In the wake of Larson's comments, and following the ripple effects of the #MeToo movement, this year's Sundance Film Festival, America's most influential film gathering, took strides to diversify by creating gender parity among its programmers, and offering media credentials to a broader range of journalists.
"Sundance Institute Executive Director Keri Putnam said that the festival was horrified to realize it had been admitting 'mostly white male critics,' " according to Variety. “ 'This lack of inclusion has real-world implications,' Putnam said. Sundance shook up its critical ranks to the point where 63 percent of the press is from underrepresented groups."
As of this writing, "Captain Marvel" is designated 83 percent "Fresh" on Rotten Tomatoes. It has 119 positive reviews by professionals, and 25 who deem it "Rotten."
Peter Travers gave the film four out of five stars in Rolling Stone, saying its "low-key charm and quirky humor grow on you and create a rooting interest in what happens next."
Mick LaSalle was less impressed, writing in the San Francisco Chronicle that "Captain Marvel is a bland character ... when she comes into her power, she comes into too much power. If there’s one thing worse than a superhero who can’t do anything (Batman), it’s a superhero that can do absolutely everything."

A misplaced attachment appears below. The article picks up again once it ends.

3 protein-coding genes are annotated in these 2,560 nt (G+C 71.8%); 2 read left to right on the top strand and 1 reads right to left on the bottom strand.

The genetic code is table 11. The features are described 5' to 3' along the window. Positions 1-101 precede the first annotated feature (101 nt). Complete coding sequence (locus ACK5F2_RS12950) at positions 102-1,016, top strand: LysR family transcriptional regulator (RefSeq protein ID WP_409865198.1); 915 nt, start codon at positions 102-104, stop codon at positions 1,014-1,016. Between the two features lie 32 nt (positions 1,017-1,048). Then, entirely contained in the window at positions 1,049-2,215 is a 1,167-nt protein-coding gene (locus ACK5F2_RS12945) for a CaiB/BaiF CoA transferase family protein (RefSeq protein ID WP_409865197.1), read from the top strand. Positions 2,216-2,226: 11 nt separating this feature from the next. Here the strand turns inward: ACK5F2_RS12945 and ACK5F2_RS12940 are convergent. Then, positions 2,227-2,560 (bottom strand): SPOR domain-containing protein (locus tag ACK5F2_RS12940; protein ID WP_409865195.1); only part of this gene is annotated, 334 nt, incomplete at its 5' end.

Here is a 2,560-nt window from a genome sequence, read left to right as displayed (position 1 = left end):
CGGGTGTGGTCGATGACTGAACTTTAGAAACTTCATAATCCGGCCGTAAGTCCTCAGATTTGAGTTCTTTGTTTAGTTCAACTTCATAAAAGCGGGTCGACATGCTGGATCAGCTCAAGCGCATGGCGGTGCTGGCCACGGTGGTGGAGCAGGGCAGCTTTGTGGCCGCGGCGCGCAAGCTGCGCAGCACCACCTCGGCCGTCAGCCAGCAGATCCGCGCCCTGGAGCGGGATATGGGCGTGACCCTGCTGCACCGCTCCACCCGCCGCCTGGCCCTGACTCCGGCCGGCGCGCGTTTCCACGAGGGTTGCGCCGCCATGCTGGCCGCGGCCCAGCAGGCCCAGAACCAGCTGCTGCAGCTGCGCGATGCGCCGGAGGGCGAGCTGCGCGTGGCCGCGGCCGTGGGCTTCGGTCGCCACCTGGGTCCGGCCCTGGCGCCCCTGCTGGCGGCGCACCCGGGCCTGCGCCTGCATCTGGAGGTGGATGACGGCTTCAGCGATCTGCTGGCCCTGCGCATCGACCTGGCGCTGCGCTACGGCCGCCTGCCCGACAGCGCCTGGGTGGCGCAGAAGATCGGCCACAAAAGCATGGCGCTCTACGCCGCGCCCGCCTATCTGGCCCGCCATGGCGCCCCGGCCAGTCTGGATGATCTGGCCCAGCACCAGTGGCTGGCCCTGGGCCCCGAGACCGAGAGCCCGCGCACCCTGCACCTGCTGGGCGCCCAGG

Ann Hornaday in the Washington Post gave it a mildly positive review, saying, "it manages to reach its destination with confidence. In the end, Larson sticks the landing, albeit with something more muted than absolute triumph."
And even though I am of the male and white persuasion (an especially pale shade this time of year), I think Larson is wonderful. I liked her movie, too.
Clint O’Connor covers pop culture. He can be reached at 330-996-3582 or firstname.lastname@example.org. Follow him on Twitter @ClintOMovies.